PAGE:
How often should you have your teeth cleaned and why?

The Real Reason is not what you think. It may be life threatening!

You may often hear a dentist say that you need to be sure to come back for your regular teeth cleaning appointment. You probably get tired of hearing it and may not think that it is very important. The truth is that it is far more important than you may realize.

Why You Need a Regular Dental Check Up

A dental cleaning primarily involves the removal of plaque and tartar, and the polishing of your teeth. What you may not know, though, is that a dentist will often (not always) perform oral cancer screening at the same time. Since not many people regularly look into your mouth, it is often the dentist that will first spot possible oral cancer symptoms.

Dentists are trained to be able to recognize signs of mouth cancer and they have several tools to perform an initial diagnosis. Because oral cancers can be fast and fatal, being warned early is certainly to your advantage.

The Oral Cancer Statistics

Although you may not hear about oral cancer as often as some other cancers, many people will get it this year. It is predicted that 51,540 adults will develop oral cancer this year. More than twice as many men (37,100) will get oral cancer as women (14,300). Among cancers, oral cancer is the eighth most common type that men will get.

Out of this number of people with oral cancer, the percentages are about the same when it comes to the death rate. Estimates indicate that about 7,200 men and 2,700 women will die from oral cancer, for a total of about 10,000.

Once someone gets oral cancer or oropharyngeal cancer, there is an overall 5-year survival rate of 65 percent. There is a large difference in survival rates depending on whether it is discovered early or not. When it is discovered early, the survival rate at 5 years is 83 percent; but when discovered after it has spread to distant parts of your body, the survival rate is only 39 percent.

Oral Cancers Often Spread Fast

Your oral cavity has many blood vessels in and around your mouth, throat, head, and neck. This means that a cancer of any kind in those locations can grow fast. Some types of throat or mouth cancer are nearly painless – which means that they are often not discovered until they are already in the advanced stages.

While the dentist is deep cleaning teeth, they can also screen for oral cancer. This is considered your first and major opportunity – and quite possibly the only one you have – to catch oral cancer in the early stages. The advantage of catching this type of cancer at the dentist office is that it is non-invasive – and you get better oral health at the same time.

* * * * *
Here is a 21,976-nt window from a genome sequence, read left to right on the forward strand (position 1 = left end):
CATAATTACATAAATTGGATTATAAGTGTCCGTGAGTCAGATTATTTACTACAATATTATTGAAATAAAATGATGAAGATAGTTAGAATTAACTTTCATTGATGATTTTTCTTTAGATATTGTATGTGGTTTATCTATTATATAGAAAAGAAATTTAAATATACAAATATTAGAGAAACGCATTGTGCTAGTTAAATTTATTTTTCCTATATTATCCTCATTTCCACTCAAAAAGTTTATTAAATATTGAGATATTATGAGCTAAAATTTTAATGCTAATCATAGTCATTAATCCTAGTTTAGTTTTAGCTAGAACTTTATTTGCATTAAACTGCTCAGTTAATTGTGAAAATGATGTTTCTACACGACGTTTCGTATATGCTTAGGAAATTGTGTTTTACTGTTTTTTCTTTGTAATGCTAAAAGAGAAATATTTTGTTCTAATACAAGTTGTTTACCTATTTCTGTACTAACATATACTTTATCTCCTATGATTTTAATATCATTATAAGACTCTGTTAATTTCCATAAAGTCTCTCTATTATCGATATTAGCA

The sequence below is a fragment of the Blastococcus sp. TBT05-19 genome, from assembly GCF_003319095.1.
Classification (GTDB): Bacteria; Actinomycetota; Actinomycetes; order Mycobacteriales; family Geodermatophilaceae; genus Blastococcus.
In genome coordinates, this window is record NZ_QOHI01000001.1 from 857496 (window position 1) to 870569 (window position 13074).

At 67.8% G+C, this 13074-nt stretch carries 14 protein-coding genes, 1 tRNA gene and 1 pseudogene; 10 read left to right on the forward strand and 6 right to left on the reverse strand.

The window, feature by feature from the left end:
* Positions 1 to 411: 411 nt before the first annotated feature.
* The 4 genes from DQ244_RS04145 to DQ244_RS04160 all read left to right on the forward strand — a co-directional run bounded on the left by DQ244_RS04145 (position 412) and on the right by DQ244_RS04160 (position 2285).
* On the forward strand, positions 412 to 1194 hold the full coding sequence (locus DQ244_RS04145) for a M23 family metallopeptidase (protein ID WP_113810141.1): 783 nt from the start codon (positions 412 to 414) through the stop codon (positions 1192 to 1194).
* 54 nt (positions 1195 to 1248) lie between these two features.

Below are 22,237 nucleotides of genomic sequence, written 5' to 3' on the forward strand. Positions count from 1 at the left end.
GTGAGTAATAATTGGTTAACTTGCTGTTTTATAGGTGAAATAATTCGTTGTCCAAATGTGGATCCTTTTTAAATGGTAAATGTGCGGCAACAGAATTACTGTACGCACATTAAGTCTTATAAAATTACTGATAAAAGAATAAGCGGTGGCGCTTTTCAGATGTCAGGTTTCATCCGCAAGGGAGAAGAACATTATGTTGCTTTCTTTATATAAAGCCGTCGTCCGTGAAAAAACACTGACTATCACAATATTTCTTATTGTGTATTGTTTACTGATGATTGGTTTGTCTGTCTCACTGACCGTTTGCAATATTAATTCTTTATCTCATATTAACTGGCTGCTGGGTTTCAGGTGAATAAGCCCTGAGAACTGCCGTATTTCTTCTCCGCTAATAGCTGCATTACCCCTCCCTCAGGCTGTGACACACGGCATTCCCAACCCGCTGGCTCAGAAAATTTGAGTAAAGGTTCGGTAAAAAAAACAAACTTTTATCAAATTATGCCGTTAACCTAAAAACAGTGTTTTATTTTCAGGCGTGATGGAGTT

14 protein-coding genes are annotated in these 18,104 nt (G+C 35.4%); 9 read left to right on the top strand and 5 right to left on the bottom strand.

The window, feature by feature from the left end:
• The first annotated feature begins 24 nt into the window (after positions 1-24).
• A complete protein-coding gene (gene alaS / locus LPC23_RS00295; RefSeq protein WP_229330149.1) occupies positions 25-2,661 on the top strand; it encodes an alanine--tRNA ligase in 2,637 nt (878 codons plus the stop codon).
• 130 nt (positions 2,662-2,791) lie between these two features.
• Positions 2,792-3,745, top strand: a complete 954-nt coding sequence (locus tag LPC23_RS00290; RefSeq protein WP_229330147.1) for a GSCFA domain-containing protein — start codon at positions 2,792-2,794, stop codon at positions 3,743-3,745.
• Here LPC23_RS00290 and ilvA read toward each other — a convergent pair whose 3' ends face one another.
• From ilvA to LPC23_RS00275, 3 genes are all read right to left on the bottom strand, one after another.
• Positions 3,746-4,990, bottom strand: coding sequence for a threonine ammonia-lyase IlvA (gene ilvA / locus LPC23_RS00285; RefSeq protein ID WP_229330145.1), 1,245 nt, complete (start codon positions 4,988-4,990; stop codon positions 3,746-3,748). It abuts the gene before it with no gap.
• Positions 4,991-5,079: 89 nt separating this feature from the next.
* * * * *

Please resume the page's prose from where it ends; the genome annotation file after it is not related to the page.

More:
Detecting Oral Cancers

The average mouth will often have abnormal tissue in their mouth at some point. This could be the result of biting the inside of your cheek, a canker sore, cold sore, and more. This is a problem because they often resemble the early form of cancer, so further diagnosis is often necessary – even if the result is negative. At least there is a better chance of detecting and stopping cancer before it spreads further. A general guideline is to have oral problems looked at if they do not go away within two weeks.

Mouth Cancer Symptoms

Spotting changes in your mouth and soft tissues may reveal the start of mouth cancer. Some things that you might look for that will indicate you need an examination apart from your regularly scheduled appointment include:

  • Bleeding that cannot be explained

  • Patches of red and white

  • Sores on your neck, face, or mouth that do not heal and easily bleed

  • A chronic sore throat

  • Difficulty when chewing, swallowing, moving your tongue or jaw

  • A feeling that something is caught in your throat

  • Lumps or rough spots on your gums or inside your mouth.

Risk Factors

Several risk factors increase your likelihood of developing oral cancer. They include:

  • Smoking – Smoking of any kind increases your risk of oral cancer six times.

  • Smokeless tobacco – This will increase your risk by 50 times.

  • Heavy alcohol use – It will raise your risk level by six times that of a light or non-user.

  • Family history – Having relatives with this cancer increases your risk.

  • HPV – Tends to increase your risk of oropharyngeal cancer.

  • Too much sun exposure – Getting out in the sun when young increases your risk for lip cancer.

It is possible that the greatest risk factor for oral cancer is a lack of proper dental care. In a small study conducted in Nigeria, where carcinogens would be very rare, it was discovered that those who did not regularly take good care of their teeth developed more cases of oral cancer than those who did not. Other possible factors were taken into consideration.

If you live in the Carrollton, TX or Grapevine, TX areas, you can get teeth cleaning and oral cancer screening from Dr. Kumar T. Vadivel, DDS, FDS RCS, MS, a Board-certified Periodontist. For more information, or to set up an appointment, you can call his office today at (817) 756-8578.